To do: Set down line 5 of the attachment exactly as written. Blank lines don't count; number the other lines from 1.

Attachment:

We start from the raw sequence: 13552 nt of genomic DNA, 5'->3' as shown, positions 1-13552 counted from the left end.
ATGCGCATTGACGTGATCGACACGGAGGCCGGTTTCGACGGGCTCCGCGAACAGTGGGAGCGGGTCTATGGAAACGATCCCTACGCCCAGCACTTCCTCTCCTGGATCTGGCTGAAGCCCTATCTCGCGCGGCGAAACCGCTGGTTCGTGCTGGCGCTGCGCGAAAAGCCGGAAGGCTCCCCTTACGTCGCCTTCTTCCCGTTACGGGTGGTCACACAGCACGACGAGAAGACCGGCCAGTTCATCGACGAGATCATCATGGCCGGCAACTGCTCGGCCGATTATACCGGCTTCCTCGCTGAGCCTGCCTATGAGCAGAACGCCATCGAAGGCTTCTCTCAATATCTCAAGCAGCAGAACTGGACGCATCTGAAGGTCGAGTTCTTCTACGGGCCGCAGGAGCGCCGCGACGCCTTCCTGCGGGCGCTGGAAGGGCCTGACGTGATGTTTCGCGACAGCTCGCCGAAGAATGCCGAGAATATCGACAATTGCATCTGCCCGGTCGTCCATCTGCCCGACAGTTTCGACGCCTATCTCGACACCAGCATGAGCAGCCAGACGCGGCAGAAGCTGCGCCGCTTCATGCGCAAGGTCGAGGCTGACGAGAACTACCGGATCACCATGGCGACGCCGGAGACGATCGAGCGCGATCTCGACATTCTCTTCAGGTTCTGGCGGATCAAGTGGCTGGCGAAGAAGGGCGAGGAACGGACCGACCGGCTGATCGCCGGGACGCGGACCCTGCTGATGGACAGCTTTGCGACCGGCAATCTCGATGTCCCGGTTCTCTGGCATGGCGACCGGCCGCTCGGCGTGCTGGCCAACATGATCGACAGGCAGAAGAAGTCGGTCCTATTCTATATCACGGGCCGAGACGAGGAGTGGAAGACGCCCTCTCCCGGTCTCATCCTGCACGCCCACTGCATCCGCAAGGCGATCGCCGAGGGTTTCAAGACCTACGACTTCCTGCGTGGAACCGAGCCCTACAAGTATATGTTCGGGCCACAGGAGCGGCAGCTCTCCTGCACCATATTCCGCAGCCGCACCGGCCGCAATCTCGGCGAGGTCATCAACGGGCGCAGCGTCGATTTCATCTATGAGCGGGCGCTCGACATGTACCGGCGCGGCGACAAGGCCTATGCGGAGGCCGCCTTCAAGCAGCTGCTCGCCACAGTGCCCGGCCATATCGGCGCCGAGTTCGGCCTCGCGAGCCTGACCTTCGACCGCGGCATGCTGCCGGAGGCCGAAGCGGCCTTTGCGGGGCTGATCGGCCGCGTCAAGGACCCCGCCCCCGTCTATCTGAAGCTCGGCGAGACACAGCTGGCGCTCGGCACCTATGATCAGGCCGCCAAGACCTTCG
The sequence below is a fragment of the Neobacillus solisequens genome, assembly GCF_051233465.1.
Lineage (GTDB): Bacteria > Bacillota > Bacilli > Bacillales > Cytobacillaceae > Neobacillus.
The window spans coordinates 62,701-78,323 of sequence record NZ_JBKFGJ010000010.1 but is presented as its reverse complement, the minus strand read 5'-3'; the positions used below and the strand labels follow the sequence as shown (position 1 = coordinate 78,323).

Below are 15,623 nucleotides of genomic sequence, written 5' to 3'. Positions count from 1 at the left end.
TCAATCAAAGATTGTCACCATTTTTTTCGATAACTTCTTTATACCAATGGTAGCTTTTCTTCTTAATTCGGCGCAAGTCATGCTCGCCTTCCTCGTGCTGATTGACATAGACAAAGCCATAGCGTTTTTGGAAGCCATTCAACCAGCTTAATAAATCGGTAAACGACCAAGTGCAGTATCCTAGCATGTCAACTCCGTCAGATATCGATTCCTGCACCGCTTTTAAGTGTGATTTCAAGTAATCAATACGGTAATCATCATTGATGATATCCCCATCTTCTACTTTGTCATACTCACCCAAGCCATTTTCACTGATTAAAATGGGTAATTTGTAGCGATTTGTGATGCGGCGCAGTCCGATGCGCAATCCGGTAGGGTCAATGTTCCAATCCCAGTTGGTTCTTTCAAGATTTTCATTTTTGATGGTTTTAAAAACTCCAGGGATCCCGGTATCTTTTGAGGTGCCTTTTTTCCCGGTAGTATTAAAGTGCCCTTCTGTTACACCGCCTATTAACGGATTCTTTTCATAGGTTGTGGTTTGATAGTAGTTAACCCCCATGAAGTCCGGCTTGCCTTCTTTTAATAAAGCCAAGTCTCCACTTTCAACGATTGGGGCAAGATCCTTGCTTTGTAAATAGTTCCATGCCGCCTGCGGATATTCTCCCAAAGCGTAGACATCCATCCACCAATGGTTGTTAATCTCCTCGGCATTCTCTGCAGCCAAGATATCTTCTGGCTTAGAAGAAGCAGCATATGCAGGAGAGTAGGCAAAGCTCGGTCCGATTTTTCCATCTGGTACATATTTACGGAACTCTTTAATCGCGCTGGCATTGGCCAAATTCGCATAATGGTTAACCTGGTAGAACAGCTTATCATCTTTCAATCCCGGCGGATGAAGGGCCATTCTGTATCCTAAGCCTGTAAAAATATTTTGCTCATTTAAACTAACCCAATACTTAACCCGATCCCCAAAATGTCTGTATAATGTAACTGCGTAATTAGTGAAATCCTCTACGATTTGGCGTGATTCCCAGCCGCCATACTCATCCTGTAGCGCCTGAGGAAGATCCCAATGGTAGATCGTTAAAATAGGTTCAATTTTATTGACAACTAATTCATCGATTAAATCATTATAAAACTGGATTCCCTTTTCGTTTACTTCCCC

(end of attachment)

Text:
The window spans coordinates 62,701-78,323 of sequence record NZ_JBKFGJ010000010.1 but is presented as its reverse complement, the minus strand read 5'-3'; the positions used below and the strand labels follow the sequence as shown (position 1 = coordinate 78,323).